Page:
Kant's views on sex and marriage deserve the renewed attention of political scientists for three reasons. First, Kant's theory of marriage was shaped by his engagement with Rousseau's political thought and especially his Social Contract—a key if unappreciated side of his engagement with Rousseau. Second, Kant's application of Rousseau's political theory to marriage suggests an egalitarian view of marriage's nature and function that helpfully illuminates marriage's role in a liberal society of free and equal persons. Third, in appropriating Rousseau's egalitarianism (...)
     
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  17. Schopenhauer's Philosophy of Religion: The Death of God and the Oriental Renaissance.Christopher Ryan - 2010 - Leuven: Peeters.
    This book is the first comprehensive study of Schopenhauer's philosophy of religion. It develops a contextual account of Schopenhauer's relation to the religions of India by placing his interpretation of their main doctrines within the perspective of his diagnosis of the religious situation in nineteenth-century Europe, and his revised conception of the proper content and methods of metaphysical philosophy in the wake of Kant. It shows that Schopenhauer's encounter with the religions of India was the stimulus for his formulation of (...)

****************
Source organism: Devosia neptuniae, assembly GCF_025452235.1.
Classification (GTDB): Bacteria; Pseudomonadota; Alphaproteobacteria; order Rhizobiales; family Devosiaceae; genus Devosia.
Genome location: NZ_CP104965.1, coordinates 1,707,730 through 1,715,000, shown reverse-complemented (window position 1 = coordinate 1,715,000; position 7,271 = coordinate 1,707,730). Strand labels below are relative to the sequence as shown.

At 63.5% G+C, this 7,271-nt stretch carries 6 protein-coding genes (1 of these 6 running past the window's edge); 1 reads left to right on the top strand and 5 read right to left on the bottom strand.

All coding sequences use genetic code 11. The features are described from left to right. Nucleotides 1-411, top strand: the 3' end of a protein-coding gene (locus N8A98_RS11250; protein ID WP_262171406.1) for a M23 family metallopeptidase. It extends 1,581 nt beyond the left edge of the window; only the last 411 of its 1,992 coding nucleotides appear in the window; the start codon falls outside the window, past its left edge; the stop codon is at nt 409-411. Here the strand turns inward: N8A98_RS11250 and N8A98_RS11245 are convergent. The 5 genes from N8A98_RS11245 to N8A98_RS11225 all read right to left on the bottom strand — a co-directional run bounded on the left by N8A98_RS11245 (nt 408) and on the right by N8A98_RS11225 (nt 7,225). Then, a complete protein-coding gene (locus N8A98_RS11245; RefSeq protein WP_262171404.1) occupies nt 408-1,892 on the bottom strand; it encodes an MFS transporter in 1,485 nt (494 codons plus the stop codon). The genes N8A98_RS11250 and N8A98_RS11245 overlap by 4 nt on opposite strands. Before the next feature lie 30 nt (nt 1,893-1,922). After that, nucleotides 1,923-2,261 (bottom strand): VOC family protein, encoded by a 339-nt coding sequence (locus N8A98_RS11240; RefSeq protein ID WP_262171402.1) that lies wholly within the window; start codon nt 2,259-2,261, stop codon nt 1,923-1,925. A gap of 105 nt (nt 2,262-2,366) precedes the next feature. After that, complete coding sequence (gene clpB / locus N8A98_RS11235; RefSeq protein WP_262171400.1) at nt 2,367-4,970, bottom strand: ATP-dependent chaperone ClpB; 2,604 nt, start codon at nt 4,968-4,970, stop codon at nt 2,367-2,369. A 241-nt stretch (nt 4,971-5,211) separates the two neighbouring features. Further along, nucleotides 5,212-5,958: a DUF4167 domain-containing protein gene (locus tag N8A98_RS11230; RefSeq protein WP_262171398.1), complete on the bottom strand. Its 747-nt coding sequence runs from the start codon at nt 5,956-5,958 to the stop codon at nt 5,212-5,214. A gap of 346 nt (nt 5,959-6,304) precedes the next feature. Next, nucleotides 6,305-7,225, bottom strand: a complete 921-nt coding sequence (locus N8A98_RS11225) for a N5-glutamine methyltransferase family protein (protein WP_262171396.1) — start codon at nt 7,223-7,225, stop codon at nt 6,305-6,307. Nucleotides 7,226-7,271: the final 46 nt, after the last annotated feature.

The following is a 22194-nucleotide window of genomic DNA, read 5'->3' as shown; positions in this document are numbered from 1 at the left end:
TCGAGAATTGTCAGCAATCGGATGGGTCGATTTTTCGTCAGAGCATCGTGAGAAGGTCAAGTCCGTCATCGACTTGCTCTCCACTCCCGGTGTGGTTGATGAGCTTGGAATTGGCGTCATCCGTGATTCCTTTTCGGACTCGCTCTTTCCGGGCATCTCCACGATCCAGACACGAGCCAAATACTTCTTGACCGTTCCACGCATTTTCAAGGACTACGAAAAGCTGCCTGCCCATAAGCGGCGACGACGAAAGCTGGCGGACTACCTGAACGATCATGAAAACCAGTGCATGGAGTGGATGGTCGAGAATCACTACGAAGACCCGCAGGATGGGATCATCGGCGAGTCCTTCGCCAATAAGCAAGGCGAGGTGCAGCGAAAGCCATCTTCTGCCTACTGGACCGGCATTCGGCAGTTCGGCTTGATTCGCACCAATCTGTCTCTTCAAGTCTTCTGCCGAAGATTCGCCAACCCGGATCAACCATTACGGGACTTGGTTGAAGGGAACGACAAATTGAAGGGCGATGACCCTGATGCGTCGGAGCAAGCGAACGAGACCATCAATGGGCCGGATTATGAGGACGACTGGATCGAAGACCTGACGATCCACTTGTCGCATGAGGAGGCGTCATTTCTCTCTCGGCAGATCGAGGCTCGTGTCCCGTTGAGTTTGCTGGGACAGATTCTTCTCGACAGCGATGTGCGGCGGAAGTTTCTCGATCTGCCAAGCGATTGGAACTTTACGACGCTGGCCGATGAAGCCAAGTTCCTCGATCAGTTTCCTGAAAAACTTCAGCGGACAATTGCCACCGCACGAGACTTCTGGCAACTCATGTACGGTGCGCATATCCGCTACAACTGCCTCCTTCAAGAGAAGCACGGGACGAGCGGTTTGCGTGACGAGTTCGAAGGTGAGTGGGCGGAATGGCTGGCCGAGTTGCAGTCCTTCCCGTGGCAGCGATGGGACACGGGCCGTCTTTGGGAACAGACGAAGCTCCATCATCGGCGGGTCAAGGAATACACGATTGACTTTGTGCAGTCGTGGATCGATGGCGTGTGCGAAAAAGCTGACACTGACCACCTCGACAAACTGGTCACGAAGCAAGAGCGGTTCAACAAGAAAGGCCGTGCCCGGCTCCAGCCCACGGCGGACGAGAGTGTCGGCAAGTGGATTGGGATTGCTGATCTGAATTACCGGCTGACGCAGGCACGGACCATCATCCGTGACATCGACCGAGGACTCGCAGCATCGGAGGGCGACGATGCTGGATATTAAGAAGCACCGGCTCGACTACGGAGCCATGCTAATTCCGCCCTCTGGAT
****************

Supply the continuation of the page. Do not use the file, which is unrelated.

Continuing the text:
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  18.  14
    “Am I Not a Woman?” The Rhetoric of Breast Cancer Stories in African American Women's Popular Periodicals.Cynthia Ryan - 2004 - Journal of Medical Humanities 25 (2):129-150.
    Representations of breast cancer are examined in three popular women's periodicals targeting African American readers: Ebony, Essence, and Black Elegance. The researcher focuses specifically on representations that reflect certain ideas/ideals about the sharing and creating of information about the disease and related issues, such as health care and body image. Magazine selections are analyzed and critiqued according to the epistemological principles outlined by Patricia Hill Collins in Black Feminist Thought. The author calls for further research into how and why particular (...)